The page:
• John Alexander Society News 4 W I N T E R 2 0 0 5 June 2005 Graduates Welcome New Faculty Jennifer C. Hirsch was raised in Kalamazoo, Allan Pickens, M.D. joined the University Michigan and attended the University of of Michigan, Section of Thoracic Surgery, Michigan Honors College and received a on January 1, 2005. He is an Alabama native Bachelor of Science degree in Biology in who attended the University of Alabama 1991. She graduated from Harvard Medical for his undergraduate studies as well as School in 1996 and has been at the University medical school. of Michigan Medical Center since 1996. Dr. Pickens did his General Surgery During that time, she completed her General Residency at the University Hospital in Birmingham, Alabama. During residency, his Surgery residency, a Surgical Critical Care research included molecular biology of lung Jennifer C. Hirsch fellowship, and an Extracorporeal Life Support Dr. Allan Pickens cancer. His interests in lung cancer and otherfellowship. Upon completing her final year of Thoracic surgery thoracic diseases led him to the birthplace of thoracic surgery, thetraining, Dr. Hirsch will begin a fellowship in Pediatric University of Michigan.Cardiothoracic surgery at the University of Michigan. Dr. Pickens completed his Thoracic Surgery Residency at the Sanjeer Aggarwal grew up in Rochester New University of Michigan in July, 2004. An additional Minimally Invasive Thoracic Surgery Fellowship was completed at Cedar-Sinai York and attended the University of Hospital in Los Angeles, California. He has published numerous Pennsylvania for his undergraduate education peer reviewed articles and book chapters. Dr. Pickens returns to Ann and Baylor College of Medicine for his Arbor to start a Minimally Invasive Pulmonary Resection Program. medical degree. He then returned to New York for a general surgery residency at New York Graduating Residents 1999-2004 University Medical Center. Upon completing and what they are doing today his thoracic surgery residency at the University 2004 Graduates - Thoracic Surgery of Michigan, Dr. Aggarwal will returning home Sang Lee, M.D. - Private Practice, Fremont, CaliforniaSanjeev Aggarwal for a fellowship in mechanical assist devices, Santosh Krishnan, M.D. - Private Practice, Milwaukee, Wisconsincardiac transplantation, and minimally invasive surgery at Columbia Allan Pickens, M.D. - Thoracic Surgery Faculty, Univ. of MichiganPresbyterian hospital in New York City. 2003 Graduates - Thoracic Surgery David Kulick, M.D. - Private Practice, Austin, Texas Jonathan W. Haft grew up in Miami Beach, William Lynch, M.D. - Private Practice, Muskegon, Michigan Florida, and attended the U of Pennsylvania Kanti Uppal, M.D. - Private Practice, Monterey, California for his undergraduate education before...He 2002 Graduates - Thoracic Surgery came north to the University of Michigan for Shahab Akhter, M.D. - Cardiac Surgery Faculty, both his general and thoracic surgery University of Cincinnati residencies. After graduation, he will join the Andrew Chang, M.D. - Thoracic Surgery Faculty, cardiac surgery faculty here and focus upon University of Michigan ICU care and ECMO. Himanshu Patel, M.D. - Cardiac Surgery Faculty, University of MichiganJonathan W. Haft 2001 Graduates - Thoracic Surgery Eric Devaney, M.D. - Pediatric Cardiac Surgery Faculty, University of Michigan Cardiac Surgery Scholarship Given Charles Hoopes, M.D. - Cardiothoracic Surgery Faculty,Jonathan Green, M1, is the first Cardiac Surgery Medical School Duke UniversityScholarship recipient. Raised in Los Angeles, Jonathan graduated Srinivas Kolla, M.D. - Private Practice, Carnegie, Pennsylvaniafrom Yale in 2002 and then spent two 2000 Graduates - Thoracic Surgeryyears in China teaching English and Michael Eppinger, M.D. - Private Practice, San Antonio, Texasstudying Chinese in Changsha, Hunan, Kenneth Fox, M.D. - Pediatric Cardiac Surgery, Private PracticeChina. He is looking to return to China Austin, Texasagain this summer to do research and David Polidori, M.D. - Fellowship, University of Pennsylvaniahopes that international work will always 1999 Graduates - Thoracic Surgerybe an element of his career. The Cardiac Neil Devejian, M.D. - Pediatric Cardiac Surgery, Albany Medical College, New YorkSurgery Scholarship was endowed with$500,000 from the faculty of the Section Jeffrey Everett, M.D. - Thoracic Surgery Faculty, University of Iowaof Cardiac Surgery and will allow Iva Smolens, M.D. - Cardiac Surgery, Private Practice, Jonathan GreenJonathan a tuition free medical schooling. Detroit, Michigan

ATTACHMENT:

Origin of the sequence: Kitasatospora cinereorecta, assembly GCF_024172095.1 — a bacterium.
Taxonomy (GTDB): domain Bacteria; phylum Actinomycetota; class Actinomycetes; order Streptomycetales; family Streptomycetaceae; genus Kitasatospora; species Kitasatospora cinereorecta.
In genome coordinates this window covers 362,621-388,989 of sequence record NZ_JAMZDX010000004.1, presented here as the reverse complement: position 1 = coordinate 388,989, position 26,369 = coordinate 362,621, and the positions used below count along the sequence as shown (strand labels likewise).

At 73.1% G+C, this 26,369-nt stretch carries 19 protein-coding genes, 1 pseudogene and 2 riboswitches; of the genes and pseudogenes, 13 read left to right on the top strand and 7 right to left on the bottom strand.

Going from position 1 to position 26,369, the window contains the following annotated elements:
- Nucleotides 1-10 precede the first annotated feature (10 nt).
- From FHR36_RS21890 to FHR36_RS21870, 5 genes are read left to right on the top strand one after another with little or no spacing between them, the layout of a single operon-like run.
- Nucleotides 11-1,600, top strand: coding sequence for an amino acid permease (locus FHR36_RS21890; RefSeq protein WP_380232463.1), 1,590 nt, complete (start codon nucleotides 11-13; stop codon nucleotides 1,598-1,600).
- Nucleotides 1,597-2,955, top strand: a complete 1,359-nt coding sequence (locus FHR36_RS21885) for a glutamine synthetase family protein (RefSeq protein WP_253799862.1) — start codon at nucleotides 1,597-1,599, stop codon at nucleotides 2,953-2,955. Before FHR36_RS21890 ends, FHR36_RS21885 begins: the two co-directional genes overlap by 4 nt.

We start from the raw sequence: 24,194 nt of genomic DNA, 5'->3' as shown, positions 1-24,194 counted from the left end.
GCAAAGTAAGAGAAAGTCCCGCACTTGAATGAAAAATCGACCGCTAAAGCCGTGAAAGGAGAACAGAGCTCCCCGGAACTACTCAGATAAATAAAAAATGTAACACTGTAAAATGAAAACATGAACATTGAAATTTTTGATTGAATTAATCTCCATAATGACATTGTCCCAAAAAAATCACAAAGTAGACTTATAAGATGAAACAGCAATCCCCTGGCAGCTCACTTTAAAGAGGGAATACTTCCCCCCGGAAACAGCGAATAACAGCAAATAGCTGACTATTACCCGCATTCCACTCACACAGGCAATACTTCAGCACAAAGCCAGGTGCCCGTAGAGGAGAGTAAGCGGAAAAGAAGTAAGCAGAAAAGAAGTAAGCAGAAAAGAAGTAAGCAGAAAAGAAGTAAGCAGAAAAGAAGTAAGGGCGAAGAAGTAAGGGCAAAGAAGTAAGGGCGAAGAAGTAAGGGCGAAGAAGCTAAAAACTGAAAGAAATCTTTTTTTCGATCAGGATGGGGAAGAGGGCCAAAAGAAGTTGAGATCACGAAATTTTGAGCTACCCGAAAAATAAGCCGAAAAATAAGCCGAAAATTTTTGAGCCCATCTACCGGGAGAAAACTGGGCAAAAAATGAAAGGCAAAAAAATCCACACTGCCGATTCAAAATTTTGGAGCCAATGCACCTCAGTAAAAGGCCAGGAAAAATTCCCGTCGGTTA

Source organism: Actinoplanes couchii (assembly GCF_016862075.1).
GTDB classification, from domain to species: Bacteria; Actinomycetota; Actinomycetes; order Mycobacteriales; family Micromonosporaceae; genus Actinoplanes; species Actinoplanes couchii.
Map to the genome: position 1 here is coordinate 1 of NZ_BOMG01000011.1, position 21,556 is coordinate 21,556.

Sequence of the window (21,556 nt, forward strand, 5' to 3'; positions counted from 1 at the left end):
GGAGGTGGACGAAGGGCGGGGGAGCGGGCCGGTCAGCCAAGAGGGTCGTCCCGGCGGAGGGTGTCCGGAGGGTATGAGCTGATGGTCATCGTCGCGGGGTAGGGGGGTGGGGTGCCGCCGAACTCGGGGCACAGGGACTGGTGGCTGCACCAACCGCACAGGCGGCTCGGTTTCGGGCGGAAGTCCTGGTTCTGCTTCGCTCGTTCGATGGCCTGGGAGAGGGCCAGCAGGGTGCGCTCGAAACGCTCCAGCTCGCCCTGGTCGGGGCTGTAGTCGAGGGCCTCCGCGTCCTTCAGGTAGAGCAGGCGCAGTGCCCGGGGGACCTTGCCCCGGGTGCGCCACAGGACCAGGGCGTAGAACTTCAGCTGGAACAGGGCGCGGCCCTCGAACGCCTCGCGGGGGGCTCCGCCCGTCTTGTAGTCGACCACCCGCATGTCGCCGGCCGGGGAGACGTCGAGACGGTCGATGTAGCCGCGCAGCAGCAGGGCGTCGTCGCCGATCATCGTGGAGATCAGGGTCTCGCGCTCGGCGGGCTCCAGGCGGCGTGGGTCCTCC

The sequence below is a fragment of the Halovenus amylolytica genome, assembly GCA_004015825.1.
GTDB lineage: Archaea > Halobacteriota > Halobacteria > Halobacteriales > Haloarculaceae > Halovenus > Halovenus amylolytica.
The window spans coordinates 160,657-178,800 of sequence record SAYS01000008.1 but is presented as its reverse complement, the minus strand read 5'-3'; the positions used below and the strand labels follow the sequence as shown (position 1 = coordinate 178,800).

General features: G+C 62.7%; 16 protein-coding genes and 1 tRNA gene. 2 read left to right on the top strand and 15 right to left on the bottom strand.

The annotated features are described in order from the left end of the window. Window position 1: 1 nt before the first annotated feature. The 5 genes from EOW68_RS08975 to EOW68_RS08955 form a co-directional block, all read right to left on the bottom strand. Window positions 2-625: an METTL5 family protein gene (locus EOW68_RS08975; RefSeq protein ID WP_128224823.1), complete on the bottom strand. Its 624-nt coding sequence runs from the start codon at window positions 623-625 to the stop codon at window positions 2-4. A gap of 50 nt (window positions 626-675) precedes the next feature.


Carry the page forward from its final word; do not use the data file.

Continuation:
• John Alexander Society News 5 W I N T E R 2 0 0 5 Sloan Professorship Inaugurated Crittenton: UM Section of Cardiac SurgeryThe Department of Surgery is delighted to announce the The University of Michigan Section of Cardiac Surgery has created a newinauguration ceremony of the Herbert Sloan Professorship in Cardiac Surgery program at Crittenton Hospital in Rochester, Michigan.Cardiac Surgery and installation of G. Michael Deeb, MD, as Two of our faculty [Drs. Fazzalari and Paone] are full-time surgeons atthe first Herbert Sloan Professor on Thursday, May 6th, 2004. Crittenton. Dr. Richard Prager is Medical Director for the program. Frank Fazzalari, MD, FACS, has been appointed as Clinical Assistant Professor in the Section of Cardiac Surgery. He received his MD from the University of Michigan and stayed on for his General Surgery residency here. He completed his Thoracic Surgery residency at Massachusetts General Hospital in Boston. He was in private practice in South Carolina, then joined the faculty of the University of Pittsburgh. He will be Chief of Dr. Frank Cardiothoracic Surgery at the new University Fazzalari of Michigan Heart Surgery Program at Crittenton Hospital in Rochester, Michigan. The Deeb Family Gaetano Paone, MD,FACS, has been appointed as Clinical Assistant Professor in the Section of Cardiac Surgery. He received his MD from the New York University School of Medicine, where he also completed his General Surgery residency. He completed his Thoracic Surgery residency at the University of Illinois Hospitals in Chicago. He was an attending surgeon at Boston City Hospital, University Hospital in Boston, and at Henry Ford Hospital in Detroit. He will be Dr. Gaetano part of the Heart Surgery Program at Paone Crittenton Hospital in Rochester, Michigan. The Sloan Family S A V E S A V E T H E T H E D A T E D A T E F O R :: F O R Cameron Haight LectureThe fifth annual Cameron Haight Lecture was delivered by Hearts on Iceformer Michigan resident, Dr. Douglas E. Wood, Head of The Blades vs.The PillsGeneral Thoracic Surgery at the University of Washington, Benefiting Heart Transplant PatientsSeattle. Dr. Woods lecture titled “Lung Volume Reduction Saturday, April 30, 2005Surgery: Science, Politics, and the future” was given at the 5:00 pm Face-offDepartment of Surgerys Grand Rounds on Thursday, January Ann Arbor Ice Cube6, 2005. The Cameron Haight lecture was founded and Tickets: $5funded from a gift of the estate of Dr. Joe Morris (UM 12 & under FREEThoracic Residency 54) in honor of Dr. Cameron Haight andsupported by the Sections of Thoracic and Cardiac Surgery. Hearts on IceThe 4th Annual Hearts on Ice Hockey Game is upon usagain. The Blades, coached by Dr. Ed Bove, will again crushthe Pills and coach Dr. Kim Eagle. All are invited to watchcutting edge defense from goalie Pagani and the infamous Call 800-588-5844 for more informationPump Line: Ohye, Devaney, Bolling and Spoor. heartsonice@umich.edu